'Teenager' Faces Eviction In Age Row

Anna

Jokeroo VIP Status
Joined
May 9, 2004
Messages
57,685
Today, 01:14 am
<CITE class=auth> (c) Sky News 2010</CITE>
<CITE class=auth></CITE>
<CITE class=auth>An Iraqi refugee is facing eviction from his children's home
and possible deportation after he was judged to be an adult.

Rabar Hamad claims he is 16 years old but he has no documentation to prove his age.
Wigan Council, which has funded a place at a children's home for Rabar for the past 12 months, says two separate social workers have assessed him and judged that he is a 20-year-old man.
Rabar has been told he must leave his accommodation on Thursday as the council is no longer obliged to care for him.
A spokesman told Sky News:
"This individual has been treated as a minor and looked after at the local authority's expense for 12 months pending the outcome of assessments into his age.
"As an adult, responsibility for Rabar now rests with the Immigration Authority."
Last year an independent tribunal doctor agreed with the age Rabar claimed to be.
His supporters, including teaching staff at the school he has been attending, say the age assessment procedure has been inadequate.
English teacher Sally Hyman said:
"Rabar has had no proper physical assessment by the council. I have been a teacher for a long time and I am in no doubt that he is a child.
"He behaves like a child, he looks like a 16-year-old. And he is very confused about what's happening to him."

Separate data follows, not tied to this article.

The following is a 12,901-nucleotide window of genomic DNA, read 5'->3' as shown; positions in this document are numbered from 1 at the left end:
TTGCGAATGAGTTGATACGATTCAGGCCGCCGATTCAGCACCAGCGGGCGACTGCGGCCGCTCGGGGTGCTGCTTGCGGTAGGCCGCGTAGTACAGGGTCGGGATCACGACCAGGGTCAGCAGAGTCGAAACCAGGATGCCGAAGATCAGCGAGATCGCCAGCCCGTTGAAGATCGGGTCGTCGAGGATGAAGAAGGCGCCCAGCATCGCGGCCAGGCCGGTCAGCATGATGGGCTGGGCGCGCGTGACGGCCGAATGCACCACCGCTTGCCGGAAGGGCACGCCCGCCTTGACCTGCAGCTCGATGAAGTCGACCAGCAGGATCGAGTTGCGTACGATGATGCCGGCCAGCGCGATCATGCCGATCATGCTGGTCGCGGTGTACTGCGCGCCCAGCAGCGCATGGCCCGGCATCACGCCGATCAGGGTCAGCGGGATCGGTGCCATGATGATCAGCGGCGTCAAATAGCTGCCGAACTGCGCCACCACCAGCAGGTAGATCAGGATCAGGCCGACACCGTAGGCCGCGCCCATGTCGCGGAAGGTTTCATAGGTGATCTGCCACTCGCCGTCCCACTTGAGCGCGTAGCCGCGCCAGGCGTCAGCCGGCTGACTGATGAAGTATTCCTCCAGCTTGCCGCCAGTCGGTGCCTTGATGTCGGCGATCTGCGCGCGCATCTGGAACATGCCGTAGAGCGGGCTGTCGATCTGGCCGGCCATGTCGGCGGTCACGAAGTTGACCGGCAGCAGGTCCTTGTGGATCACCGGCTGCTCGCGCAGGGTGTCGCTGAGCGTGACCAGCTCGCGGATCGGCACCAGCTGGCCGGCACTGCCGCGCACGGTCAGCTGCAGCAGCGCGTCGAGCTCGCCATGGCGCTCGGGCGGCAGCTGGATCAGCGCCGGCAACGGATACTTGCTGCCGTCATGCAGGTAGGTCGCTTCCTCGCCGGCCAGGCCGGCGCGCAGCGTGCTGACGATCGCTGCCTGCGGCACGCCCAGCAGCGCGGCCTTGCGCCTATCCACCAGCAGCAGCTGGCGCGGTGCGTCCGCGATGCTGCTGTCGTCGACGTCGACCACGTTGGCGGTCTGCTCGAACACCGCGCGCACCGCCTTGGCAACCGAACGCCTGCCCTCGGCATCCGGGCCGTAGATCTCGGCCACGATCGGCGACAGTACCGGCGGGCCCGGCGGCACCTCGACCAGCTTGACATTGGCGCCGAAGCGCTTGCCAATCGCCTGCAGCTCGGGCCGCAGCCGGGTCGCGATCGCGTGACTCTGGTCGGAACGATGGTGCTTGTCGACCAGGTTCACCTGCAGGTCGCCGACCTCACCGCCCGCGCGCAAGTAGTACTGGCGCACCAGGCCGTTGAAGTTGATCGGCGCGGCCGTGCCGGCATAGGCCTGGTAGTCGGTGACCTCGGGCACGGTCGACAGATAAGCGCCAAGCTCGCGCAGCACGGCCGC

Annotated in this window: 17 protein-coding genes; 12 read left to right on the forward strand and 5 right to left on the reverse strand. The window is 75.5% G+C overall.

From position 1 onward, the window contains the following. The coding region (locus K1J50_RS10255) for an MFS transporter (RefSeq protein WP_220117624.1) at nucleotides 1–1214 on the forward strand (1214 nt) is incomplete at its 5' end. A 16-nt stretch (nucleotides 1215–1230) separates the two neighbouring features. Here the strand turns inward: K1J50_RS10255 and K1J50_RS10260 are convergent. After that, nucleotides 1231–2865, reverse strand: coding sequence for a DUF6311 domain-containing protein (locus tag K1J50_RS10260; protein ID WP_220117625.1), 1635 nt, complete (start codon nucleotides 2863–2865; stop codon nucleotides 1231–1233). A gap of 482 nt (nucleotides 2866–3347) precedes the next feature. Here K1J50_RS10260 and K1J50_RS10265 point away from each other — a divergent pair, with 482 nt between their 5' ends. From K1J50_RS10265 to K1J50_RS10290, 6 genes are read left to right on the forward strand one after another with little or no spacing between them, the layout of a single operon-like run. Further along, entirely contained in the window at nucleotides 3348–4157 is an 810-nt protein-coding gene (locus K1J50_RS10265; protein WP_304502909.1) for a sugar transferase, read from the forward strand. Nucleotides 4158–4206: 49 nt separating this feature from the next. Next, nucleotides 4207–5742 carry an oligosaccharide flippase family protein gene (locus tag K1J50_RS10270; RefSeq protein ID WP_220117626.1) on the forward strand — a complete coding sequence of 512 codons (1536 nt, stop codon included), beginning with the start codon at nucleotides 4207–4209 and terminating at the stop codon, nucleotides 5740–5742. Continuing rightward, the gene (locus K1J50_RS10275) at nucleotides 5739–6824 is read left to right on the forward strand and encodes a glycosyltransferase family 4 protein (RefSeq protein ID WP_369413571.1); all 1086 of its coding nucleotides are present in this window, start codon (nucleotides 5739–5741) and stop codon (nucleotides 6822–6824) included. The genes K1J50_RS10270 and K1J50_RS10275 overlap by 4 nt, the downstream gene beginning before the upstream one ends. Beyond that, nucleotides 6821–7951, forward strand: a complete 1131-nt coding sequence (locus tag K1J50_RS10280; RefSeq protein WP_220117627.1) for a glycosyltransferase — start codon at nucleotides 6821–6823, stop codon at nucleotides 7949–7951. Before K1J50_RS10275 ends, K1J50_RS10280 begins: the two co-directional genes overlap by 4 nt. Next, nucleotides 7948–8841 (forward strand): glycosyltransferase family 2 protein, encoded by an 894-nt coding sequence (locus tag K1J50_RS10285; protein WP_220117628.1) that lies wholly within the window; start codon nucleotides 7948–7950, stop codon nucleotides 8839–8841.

Rabar spoke to Sky News as he played football with his friends.
In broken English he said:
"I don't know what is happening. If I go back to Iraq I will be killed.
I am very upset."
According to Home Office statistics,
around 4200 unaccompanied minors arrived in Britain last year.
Some 987 have had their age disputed.
David Wood, strategic director for criminality and detention, said:
"We consider that establishing the correct age of an applicant is crucial in preventing abuse by adults posing as minors and in protecting children."
But experts agree that age assessment is not an exact science.
Former Children's Commissioner and paediatrician Al Aynsley-Green said: "There is a serious challenge here because there is no one method that will give a precise answer.
"There has to be a proper holistic approach to these cases by independent specialists who can take on board the advice of a wide range of people."
</CITE>
 
Top